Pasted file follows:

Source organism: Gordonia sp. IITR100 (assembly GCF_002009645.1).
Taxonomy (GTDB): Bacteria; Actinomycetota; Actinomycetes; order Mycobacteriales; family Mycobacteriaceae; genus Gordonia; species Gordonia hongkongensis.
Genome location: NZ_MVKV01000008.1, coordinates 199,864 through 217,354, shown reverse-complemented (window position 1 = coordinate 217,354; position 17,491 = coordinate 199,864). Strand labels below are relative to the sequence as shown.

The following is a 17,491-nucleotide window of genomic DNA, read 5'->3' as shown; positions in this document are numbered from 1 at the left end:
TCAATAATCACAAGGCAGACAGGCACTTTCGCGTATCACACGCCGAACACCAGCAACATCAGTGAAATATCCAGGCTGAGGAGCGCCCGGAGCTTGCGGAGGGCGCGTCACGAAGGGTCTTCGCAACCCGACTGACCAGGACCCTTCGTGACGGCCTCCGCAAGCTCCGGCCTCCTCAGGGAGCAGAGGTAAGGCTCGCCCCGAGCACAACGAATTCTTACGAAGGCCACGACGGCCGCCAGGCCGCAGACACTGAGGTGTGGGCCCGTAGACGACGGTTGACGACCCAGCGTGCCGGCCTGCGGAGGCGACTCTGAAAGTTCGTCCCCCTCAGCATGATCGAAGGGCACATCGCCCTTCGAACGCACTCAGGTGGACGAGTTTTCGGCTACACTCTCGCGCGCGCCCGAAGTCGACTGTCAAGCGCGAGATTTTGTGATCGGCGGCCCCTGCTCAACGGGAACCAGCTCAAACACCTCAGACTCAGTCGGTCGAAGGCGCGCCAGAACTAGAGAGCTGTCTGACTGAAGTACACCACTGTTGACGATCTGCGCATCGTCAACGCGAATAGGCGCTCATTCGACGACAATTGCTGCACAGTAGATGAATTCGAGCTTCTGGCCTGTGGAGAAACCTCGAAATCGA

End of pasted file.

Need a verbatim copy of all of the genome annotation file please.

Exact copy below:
Source organism: Gordonia sp. IITR100 (assembly GCF_002009645.1).
Taxonomy (GTDB): Bacteria; Actinomycetota; Actinomycetes; order Mycobacteriales; family Mycobacteriaceae; genus Gordonia; species Gordonia hongkongensis.
Genome location: NZ_MVKV01000008.1, coordinates 199,864 through 217,354, shown reverse-complemented (window position 1 = coordinate 217,354; position 17,491 = coordinate 199,864). Strand labels below are relative to the sequence as shown.

The following is a 17,491-nucleotide window of genomic DNA, read 5'->3' as shown; positions in this document are numbered from 1 at the left end:
TCAATAATCACAAGGCAGACAGGCACTTTCGCGTATCACACGCCGAACACCAGCAACATCAGTGAAATATCCAGGCTGAGGAGCGCCCGGAGCTTGCGGAGGGCGCGTCACGAAGGGTCTTCGCAACCCGACTGACCAGGACCCTTCGTGACGGCCTCCGCAAGCTCCGGCCTCCTCAGGGAGCAGAGGTAAGGCTCGCCCCGAGCACAACGAATTCTTACGAAGGCCACGACGGCCGCCAGGCCGCAGACACTGAGGTGTGGGCCCGTAGACGACGGTTGACGACCCAGCGTGCCGGCCTGCGGAGGCGACTCTGAAAGTTCGTCCCCCTCAGCATGATCGAAGGGCACATCGCCCTTCGAACGCACTCAGGTGGACGAGTTTTCGGCTACACTCTCGCGCGCGCCCGAAGTCGACTGTCAAGCGCGAGATTTTGTGATCGGCGGCCCCTGCTCAACGGGAACCAGCTCAAACACCTCAGACTCAGTCGGTCGAAGGCGCGCCAGAACTAGAGAGCTGTCTGACTGAAGTACACCACTGTTGACGATCTGCGCATCGTCAACGCGAATAGGCGCTCATTCGACGACAATTGCTGCACAGTAGATGAATTCGAGCTTCTGGCCTGTGGAGAAACCTCGAAATCGA